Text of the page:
Girls. Can you believe it? How did they manage to do that?

On top of the 10 US and 3 UK locations currently operating, 11 more will open in the US over the next year. Now Shaq is dropping by. They are engaging Millennials, and they have the profits to show for it.

Premise #3: Do These “Millennial Elements” Carry Over to the Golf Course?

Whereas the last 2 premises were built on facts, this one is built on belief. And I believe…YES! Absolutely the “Millennial elements” referenced above would transfer to the golf course!

If you agree with the premises that the Millennials golf segment is grossly underserved, and that such a problem represents a valuable opportunity, then the question you have to ask yourself is, “What would an awesome golf experience for Millennials look like, and how can I deliver that to them?”

  • Can you imagine a course where everyone uses a golf skate caddy or golf bike instead of walking or taking a golf cart?

  • Can you imagine a course where speakers are attached to tree trunks on every hole?

  • Can you imagine a course where each green has a 15-inch hole AND a regular 4.25-inch hole, with a different point value assigned to each (tracked in an app via RFID chips in golf balls)?

  • Can you imagine a course where your whole round is gamified (birdie wins you a T-shirt, par wins you a beer, etc.)?

  • Can you imagine a course where there is no dress code?

  • Can you imagine a course where your attitude going in is, “I’m guaranteed to meet new people and have tons of fun”?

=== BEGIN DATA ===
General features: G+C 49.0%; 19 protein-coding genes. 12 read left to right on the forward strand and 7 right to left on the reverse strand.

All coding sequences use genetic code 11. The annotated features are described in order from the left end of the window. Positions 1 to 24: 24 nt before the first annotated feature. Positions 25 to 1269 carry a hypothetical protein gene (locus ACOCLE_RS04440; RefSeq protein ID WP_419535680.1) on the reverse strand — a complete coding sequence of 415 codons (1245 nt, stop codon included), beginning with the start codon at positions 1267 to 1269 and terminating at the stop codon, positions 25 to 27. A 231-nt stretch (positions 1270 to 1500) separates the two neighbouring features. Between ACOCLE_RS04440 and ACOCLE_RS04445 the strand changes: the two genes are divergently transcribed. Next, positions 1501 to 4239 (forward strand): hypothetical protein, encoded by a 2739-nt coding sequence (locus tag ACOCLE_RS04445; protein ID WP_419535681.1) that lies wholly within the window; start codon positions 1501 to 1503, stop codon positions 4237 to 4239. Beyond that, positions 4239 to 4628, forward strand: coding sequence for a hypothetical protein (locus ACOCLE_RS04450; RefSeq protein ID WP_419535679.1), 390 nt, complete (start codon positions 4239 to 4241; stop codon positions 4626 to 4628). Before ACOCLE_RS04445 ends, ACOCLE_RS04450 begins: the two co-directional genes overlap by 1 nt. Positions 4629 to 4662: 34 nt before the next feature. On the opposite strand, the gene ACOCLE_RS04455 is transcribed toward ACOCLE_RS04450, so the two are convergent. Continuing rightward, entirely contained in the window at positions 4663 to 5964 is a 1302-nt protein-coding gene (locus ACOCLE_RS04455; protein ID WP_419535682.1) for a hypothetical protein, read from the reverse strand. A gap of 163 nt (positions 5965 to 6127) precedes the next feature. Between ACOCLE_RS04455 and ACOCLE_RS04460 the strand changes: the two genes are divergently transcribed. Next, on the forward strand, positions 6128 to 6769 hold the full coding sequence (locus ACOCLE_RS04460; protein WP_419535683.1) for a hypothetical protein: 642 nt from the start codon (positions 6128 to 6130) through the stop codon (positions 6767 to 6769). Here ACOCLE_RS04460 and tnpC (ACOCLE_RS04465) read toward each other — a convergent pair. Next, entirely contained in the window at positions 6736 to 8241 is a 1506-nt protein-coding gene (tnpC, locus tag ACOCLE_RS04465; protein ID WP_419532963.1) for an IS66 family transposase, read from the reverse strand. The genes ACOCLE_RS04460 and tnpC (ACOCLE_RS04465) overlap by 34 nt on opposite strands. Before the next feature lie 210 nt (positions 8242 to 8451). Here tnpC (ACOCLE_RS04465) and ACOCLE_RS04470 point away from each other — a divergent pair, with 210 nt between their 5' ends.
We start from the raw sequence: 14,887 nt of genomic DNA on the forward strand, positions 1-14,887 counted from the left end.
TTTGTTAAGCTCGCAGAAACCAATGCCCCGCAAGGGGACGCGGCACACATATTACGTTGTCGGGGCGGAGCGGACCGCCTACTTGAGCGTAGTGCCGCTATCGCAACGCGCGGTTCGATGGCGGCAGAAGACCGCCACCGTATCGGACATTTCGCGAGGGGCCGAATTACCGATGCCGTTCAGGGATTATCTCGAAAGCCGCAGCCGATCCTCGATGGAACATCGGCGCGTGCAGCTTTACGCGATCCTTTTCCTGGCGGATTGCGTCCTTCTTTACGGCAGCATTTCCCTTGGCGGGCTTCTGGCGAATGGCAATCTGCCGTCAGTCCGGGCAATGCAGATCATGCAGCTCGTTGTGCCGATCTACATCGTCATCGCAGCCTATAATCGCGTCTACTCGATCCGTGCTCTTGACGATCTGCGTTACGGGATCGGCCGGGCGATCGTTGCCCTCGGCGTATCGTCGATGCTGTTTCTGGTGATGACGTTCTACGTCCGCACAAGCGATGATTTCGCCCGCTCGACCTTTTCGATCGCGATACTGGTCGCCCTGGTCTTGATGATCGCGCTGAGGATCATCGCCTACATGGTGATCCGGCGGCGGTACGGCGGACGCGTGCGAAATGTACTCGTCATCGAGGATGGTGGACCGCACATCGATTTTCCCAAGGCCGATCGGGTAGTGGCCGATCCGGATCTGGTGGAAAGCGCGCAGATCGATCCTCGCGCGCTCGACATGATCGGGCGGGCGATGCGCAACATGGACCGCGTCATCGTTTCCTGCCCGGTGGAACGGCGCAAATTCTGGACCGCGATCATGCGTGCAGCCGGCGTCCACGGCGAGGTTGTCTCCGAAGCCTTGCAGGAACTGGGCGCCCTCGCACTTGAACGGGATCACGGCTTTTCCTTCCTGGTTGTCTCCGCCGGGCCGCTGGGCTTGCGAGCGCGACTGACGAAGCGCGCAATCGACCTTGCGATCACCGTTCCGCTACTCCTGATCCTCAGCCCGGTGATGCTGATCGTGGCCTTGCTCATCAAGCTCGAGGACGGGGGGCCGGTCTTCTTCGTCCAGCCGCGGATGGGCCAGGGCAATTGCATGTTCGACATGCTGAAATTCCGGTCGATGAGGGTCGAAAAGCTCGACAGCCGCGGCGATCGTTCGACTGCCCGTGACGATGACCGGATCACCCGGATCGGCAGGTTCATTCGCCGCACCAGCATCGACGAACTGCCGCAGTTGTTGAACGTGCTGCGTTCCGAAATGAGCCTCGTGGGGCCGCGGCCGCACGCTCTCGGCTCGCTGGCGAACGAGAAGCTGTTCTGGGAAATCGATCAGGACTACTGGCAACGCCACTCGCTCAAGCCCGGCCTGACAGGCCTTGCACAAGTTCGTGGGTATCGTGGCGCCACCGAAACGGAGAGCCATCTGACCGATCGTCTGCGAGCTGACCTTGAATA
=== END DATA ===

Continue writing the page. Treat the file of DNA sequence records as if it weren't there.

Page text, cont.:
I really believe some combination of these, and taken together, a whole new Millennial golf environment, would work and will materialize in the next couple years. The difficulty in the golf course business is, of course, it’s hard to “fail cheap”.

Testing Premise #3

So how is one supposed to go about solving the problem of neglected Millennials today?

Well, you could go on Shark Tank and ask for $8M to build or buy a golf course and convert it into Millennial Land. That’s a hell of a tough sell though.

The more sensible solution, and the one I think we’ll see more of in 2015, is more “risky” testing by golf course managers for features that attract and engage Millennials.

Example #1: Dress Code. Let’s say a course thought Sunday afternoons were a prime time for Millennials. They could institute and advertise “No Dress Code on Sunday afternoons!”, offer free beer to anyone who shows up in themed gear, and throw a party with live music in the clubhouse at night. Instead of just loosening the dress code, you blow that out into a full stunt and fun event that people will want to tell their friends about.

Market it properly and see if it works. If it does, you’ve got new customers, an “it” factor, and competitive advantage. If not, you lose potential revenue from Sunday afternoon tee times and marketing dollars. You can bounce back from that.